The discussions of whether Muslims worship the same God as Christians have continued in a few places since my recent post. Two posts in particular deserve some attention, raising issues that didn't really come out well in my own post or in my previous discussions of this subject. I'll treat them in separate posts. The second one will probably appear tomorrow.
The first is another Justin Taylor post. Justin quotes a section of a book by Timothy Tennent, in which he argues that 'God' in English is a descriptive term, while 'Allah' in Arabic is more like a proper name. I disagree. He's right about 'Allah', but I think 'God' in English also functions like a proper name. Otherwise we shouldn't capitalize it as a name. We should speak of the god but not of God. So the two are used similarly. But there's a more interesting argument that I thought was worth responding to:
The phrases "God of Muhammad" and "Father of Jesus" are spoken by communities of faith with important books of revelation that provide hundreds of predicates, all helping to set forth the full context for the meaning of thee two phrases. From the perspective, I must conclude that the Father of Jesus is not the God of Muhammad.
I'm with Tennent that it sounds so wrong to say that the God of Muhammad is the Father of Jesus. I'm even close to him on why it sounds so wrong. But I don't think he's quite clarified what the problem is. That sentence involves two terms that aren't mutually acceptable. No Christian will say that God is the God of Muhammad, since that means he's a true follower of God. No Muslim would say that God is the Father of Jesus in the way Christians mean that. So putting the two expressions together in an identity statement is extremely funny, linguistically speaking, and it's strange to affirm such a sentence. Affirming the sentence seems to amount to affirming that both descriptions apply, and no faithful Christian or Muslim would do that.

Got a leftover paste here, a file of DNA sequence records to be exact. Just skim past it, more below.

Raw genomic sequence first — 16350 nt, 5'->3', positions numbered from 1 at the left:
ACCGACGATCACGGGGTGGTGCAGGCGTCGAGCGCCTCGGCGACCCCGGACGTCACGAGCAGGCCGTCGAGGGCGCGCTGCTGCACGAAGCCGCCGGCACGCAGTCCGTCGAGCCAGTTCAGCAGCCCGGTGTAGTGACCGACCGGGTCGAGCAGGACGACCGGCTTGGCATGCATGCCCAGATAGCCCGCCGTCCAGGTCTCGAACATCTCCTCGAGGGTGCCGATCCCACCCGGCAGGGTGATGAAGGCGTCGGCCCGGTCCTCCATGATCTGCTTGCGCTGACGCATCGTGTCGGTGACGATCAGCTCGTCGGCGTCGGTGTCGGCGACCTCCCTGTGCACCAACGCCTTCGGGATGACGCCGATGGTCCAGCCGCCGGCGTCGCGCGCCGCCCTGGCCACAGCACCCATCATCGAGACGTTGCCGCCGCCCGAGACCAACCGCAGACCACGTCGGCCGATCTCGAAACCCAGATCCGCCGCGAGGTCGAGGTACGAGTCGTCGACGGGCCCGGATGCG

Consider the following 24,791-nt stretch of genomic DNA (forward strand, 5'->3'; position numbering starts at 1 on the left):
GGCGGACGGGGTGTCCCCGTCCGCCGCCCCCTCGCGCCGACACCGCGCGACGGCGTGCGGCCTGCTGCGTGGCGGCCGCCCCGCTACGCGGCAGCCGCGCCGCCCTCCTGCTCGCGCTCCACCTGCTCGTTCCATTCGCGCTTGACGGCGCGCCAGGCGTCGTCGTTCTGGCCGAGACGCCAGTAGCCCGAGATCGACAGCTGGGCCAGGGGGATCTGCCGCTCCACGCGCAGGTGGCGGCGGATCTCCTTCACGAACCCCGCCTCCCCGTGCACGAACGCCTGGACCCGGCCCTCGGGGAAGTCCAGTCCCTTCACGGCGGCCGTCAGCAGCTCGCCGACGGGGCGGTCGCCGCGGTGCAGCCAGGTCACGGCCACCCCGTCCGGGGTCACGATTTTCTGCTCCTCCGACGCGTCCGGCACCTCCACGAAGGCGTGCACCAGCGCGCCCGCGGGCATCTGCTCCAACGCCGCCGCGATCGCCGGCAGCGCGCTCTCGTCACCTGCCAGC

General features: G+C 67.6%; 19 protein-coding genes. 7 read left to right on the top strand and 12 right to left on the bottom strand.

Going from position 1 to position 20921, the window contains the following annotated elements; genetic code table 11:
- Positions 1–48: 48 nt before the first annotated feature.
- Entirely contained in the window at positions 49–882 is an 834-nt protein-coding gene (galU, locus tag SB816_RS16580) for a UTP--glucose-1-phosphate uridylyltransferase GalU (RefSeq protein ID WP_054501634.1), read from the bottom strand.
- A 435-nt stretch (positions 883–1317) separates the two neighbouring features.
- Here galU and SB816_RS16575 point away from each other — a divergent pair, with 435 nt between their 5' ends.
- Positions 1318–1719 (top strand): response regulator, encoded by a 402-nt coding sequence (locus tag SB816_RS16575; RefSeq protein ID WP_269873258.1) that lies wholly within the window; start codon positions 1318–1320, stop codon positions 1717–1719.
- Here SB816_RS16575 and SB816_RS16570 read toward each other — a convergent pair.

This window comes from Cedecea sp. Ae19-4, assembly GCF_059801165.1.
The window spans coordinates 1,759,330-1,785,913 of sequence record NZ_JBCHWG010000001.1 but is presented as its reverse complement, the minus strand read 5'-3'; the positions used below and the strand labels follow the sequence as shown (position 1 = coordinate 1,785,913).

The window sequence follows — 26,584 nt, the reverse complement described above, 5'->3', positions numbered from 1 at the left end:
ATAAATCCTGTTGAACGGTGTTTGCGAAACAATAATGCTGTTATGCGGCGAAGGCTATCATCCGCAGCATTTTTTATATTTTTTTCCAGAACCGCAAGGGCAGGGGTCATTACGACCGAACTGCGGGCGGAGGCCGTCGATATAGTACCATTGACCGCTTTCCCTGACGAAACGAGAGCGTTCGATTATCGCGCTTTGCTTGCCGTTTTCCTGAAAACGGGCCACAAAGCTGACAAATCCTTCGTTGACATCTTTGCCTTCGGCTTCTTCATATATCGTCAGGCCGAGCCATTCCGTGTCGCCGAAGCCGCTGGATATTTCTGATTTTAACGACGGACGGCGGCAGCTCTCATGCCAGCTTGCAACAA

But you can say all that while still thinking that the referent of the two funny statements is God, even if in one case you think the expression gets something fundamentally wrong about him (just as I can refer to the red-haired man across the room drinking champagne when the guy is actually a bald woman in drag drinking wine in a champagne glass while wearing a red-haired wig). It's technically false that the guy with red hair across the room drinking champagne is my English teacher, even if the woman I'm referring to is my English teacher, and I don't know she's a woman. I still refer to her when I describe her that way. So I don't think this argument counts against the view I've been defending.